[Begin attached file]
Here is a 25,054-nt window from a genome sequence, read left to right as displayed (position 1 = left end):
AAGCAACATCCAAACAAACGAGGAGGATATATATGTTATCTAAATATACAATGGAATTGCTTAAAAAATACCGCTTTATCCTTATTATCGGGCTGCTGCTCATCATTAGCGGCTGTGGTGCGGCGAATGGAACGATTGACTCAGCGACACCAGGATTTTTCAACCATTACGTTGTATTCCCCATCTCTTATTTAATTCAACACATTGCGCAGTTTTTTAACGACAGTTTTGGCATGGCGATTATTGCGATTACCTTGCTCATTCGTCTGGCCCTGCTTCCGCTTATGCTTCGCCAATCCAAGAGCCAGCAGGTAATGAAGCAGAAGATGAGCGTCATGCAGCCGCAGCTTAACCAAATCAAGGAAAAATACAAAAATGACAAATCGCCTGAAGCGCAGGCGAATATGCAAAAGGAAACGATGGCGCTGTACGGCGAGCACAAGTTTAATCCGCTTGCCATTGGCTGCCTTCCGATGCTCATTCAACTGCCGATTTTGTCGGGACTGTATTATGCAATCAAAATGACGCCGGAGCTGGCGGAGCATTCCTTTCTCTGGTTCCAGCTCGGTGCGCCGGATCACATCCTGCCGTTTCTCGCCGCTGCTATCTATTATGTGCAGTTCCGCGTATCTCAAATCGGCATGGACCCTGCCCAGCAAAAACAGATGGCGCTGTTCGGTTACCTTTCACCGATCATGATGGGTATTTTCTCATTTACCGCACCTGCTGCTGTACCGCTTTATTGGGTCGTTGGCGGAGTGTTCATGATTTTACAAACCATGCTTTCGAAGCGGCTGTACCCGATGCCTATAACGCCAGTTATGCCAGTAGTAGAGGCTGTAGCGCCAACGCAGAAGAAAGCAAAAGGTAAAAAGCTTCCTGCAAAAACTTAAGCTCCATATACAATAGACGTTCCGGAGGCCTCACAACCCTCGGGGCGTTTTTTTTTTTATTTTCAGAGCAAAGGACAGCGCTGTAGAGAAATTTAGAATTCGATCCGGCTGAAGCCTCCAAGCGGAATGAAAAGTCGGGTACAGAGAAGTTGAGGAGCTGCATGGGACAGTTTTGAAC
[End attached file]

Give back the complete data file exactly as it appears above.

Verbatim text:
Here is a 25,054-nt window from a genome sequence, read left to right as displayed (position 1 = left end):
AAGCAACATCCAAACAAACGAGGAGGATATATATGTTATCTAAATATACAATGGAATTGCTTAAAAAATACCGCTTTATCCTTATTATCGGGCTGCTGCTCATCATTAGCGGCTGTGGTGCGGCGAATGGAACGATTGACTCAGCGACACCAGGATTTTTCAACCATTACGTTGTATTCCCCATCTCTTATTTAATTCAACACATTGCGCAGTTTTTTAACGACAGTTTTGGCATGGCGATTATTGCGATTACCTTGCTCATTCGTCTGGCCCTGCTTCCGCTTATGCTTCGCCAATCCAAGAGCCAGCAGGTAATGAAGCAGAAGATGAGCGTCATGCAGCCGCAGCTTAACCAAATCAAGGAAAAATACAAAAATGACAAATCGCCTGAAGCGCAGGCGAATATGCAAAAGGAAACGATGGCGCTGTACGGCGAGCACAAGTTTAATCCGCTTGCCATTGGCTGCCTTCCGATGCTCATTCAACTGCCGATTTTGTCGGGACTGTATTATGCAATCAAAATGACGCCGGAGCTGGCGGAGCATTCCTTTCTCTGGTTCCAGCTCGGTGCGCCGGATCACATCCTGCCGTTTCTCGCCGCTGCTATCTATTATGTGCAGTTCCGCGTATCTCAAATCGGCATGGACCCTGCCCAGCAAAAACAGATGGCGCTGTTCGGTTACCTTTCACCGATCATGATGGGTATTTTCTCATTTACCGCACCTGCTGCTGTACCGCTTTATTGGGTCGTTGGCGGAGTGTTCATGATTTTACAAACCATGCTTTCGAAGCGGCTGTACCCGATGCCTATAACGCCAGTTATGCCAGTAGTAGAGGCTGTAGCGCCAACGCAGAAGAAAGCAAAAGGTAAAAAGCTTCCTGCAAAAACTTAAGCTCCATATACAATAGACGTTCCGGAGGCCTCACAACCCTCGGGGCGTTTTTTTTTTTATTTTCAGAGCAAAGGACAGCGCTGTAGAGAAATTTAGAATTCGATCCGGCTGAAGCCTCCAAGCGGAATGAAAAGTCGGGTACAGAGAAGTTGAGGAGCTGCATGGGACAGTTTTGAAC